Trifold on 350gsm card Full colour 260 x 165mm ISBN 0-9582817-0-X $2

Peter Gibson Smith: Speaking of Tongues

By using a computer's logic to give him the building blocks for his art, Gibson Smith's intent is to reinterpret new technologies through old technologies - those of writing and painting itself. All of the art works in his installation at the Gus Fisher Gallery were funded by a New Staff Research Grant from The University of Auckland, and used computers and machines in their conception and production, but also traditional painting materials and methods. Linda Tyler gives a short commentary on the evolution of the works and their presentation in the gallery.

Softcover, 17pp Staple bound, full colour 274 x 210mm ISBN 0-476-00145-5 sold out

James Ross: The Red Studio, Small Paintings and sculpture 1982-2006

James Ross's exhibition The Red Studio explores the artist's work of the last 25 years through the 'chromatic constant' red, providing the viewer with a lens with which to view the entirety of Ross's painting activity from the period 1982-2006. As exhibition curator Luke Smythe explains in his catalogue essay, for 25 years now James Ross has been exploring the fertile zone of artistic production that lies between painting and sculpture. Unconventional supports have long been important to Ross, who from the beginning of his career was eager to jettison the omnipresent rectangular canvas that dominated the modern Western painting tradition. Essay by Luke Smythe, introduction by Laurence Simmons, published by Globe Editions.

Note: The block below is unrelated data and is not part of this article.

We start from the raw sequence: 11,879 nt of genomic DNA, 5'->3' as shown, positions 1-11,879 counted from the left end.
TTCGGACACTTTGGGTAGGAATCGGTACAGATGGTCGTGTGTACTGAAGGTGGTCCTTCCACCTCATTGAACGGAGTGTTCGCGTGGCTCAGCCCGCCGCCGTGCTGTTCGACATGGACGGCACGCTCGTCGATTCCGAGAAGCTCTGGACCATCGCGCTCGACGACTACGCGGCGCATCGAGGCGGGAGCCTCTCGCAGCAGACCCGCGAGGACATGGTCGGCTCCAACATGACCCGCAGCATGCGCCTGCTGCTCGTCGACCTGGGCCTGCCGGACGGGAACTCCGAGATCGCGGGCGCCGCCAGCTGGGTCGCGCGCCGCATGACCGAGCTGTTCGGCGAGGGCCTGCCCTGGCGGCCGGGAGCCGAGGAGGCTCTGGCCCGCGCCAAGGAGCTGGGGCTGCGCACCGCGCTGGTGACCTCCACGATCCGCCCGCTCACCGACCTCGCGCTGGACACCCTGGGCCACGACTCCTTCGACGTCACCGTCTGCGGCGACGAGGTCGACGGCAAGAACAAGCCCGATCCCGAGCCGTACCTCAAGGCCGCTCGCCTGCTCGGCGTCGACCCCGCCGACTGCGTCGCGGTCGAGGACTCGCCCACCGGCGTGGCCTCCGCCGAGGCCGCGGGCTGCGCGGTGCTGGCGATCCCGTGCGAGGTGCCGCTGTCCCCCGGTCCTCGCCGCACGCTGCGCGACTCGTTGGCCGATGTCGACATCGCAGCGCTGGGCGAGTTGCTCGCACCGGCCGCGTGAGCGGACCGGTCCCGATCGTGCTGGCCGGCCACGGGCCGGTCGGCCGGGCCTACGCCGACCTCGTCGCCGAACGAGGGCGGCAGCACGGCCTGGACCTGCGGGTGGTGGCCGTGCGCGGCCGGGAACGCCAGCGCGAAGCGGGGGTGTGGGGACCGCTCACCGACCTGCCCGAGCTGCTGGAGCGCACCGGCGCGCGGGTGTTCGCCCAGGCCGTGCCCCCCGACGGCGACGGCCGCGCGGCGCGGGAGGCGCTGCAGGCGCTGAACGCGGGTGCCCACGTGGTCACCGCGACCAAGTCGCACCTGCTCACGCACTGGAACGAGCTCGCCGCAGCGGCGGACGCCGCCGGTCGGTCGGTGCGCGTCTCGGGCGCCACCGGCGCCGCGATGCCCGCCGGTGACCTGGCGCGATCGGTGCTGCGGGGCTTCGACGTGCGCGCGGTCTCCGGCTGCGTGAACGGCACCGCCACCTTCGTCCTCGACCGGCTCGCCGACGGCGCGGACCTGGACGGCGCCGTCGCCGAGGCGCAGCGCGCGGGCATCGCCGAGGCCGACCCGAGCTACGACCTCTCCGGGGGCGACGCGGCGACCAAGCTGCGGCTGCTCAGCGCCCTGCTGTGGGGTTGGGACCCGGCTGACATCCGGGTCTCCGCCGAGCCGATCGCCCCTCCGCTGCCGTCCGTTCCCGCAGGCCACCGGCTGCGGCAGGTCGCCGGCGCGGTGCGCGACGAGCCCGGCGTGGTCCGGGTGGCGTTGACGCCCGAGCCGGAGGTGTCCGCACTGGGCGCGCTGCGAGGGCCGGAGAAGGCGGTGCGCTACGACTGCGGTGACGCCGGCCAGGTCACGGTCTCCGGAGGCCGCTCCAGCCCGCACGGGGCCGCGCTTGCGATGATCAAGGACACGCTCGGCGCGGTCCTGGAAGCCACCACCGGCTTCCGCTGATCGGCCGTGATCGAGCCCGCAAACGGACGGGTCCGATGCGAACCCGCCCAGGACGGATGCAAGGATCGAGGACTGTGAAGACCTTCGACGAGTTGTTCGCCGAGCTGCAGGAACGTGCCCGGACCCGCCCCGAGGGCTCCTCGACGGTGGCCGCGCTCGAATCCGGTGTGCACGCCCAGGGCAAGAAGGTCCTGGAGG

Softcover, 12pp Staple bound, full colour 100 x 209mm ISBN 0-9582817-2-6 sold out

Elam Art Upfront

For Elam: Art Upfront, the foyers and lobbies of corporate high-rises on Shortland Street, in Auckland's CBD, provide the setting for works from current students and graduates of Elam School of Fine Arts, including Amelia Harris and Alla Sosnovskaia, Eileen Leung, Ana Horomia, Karena Way, Ji Ah Lee, Megan Hansen-Knarhoi and Brydee Rood. Curated by Andrew Clifford for Auckland Festival, AK07 in collaboration with The Gus Fisher Gallery. The catalogue ncludes images and short essays for each of the artists, written by Andrew Clifford, Linda Tyler and Winsome Wild.

Download catalogue
(3.6 MB, PDF)



Trifold on 350gsm card 260 x 165mm ISBN 0-908689-77-2 $2

George Chance: Improving Nature

Illustrated with four sepia images by the famous pictorialist photographer George Chance (including The Resting Team and Maori Maids at Rotorua) with a short informative essay by Linda Tyler, this catalogue is beautifully designed by Jacinda Torrance of Verso Visual and as collectible as the works themselves.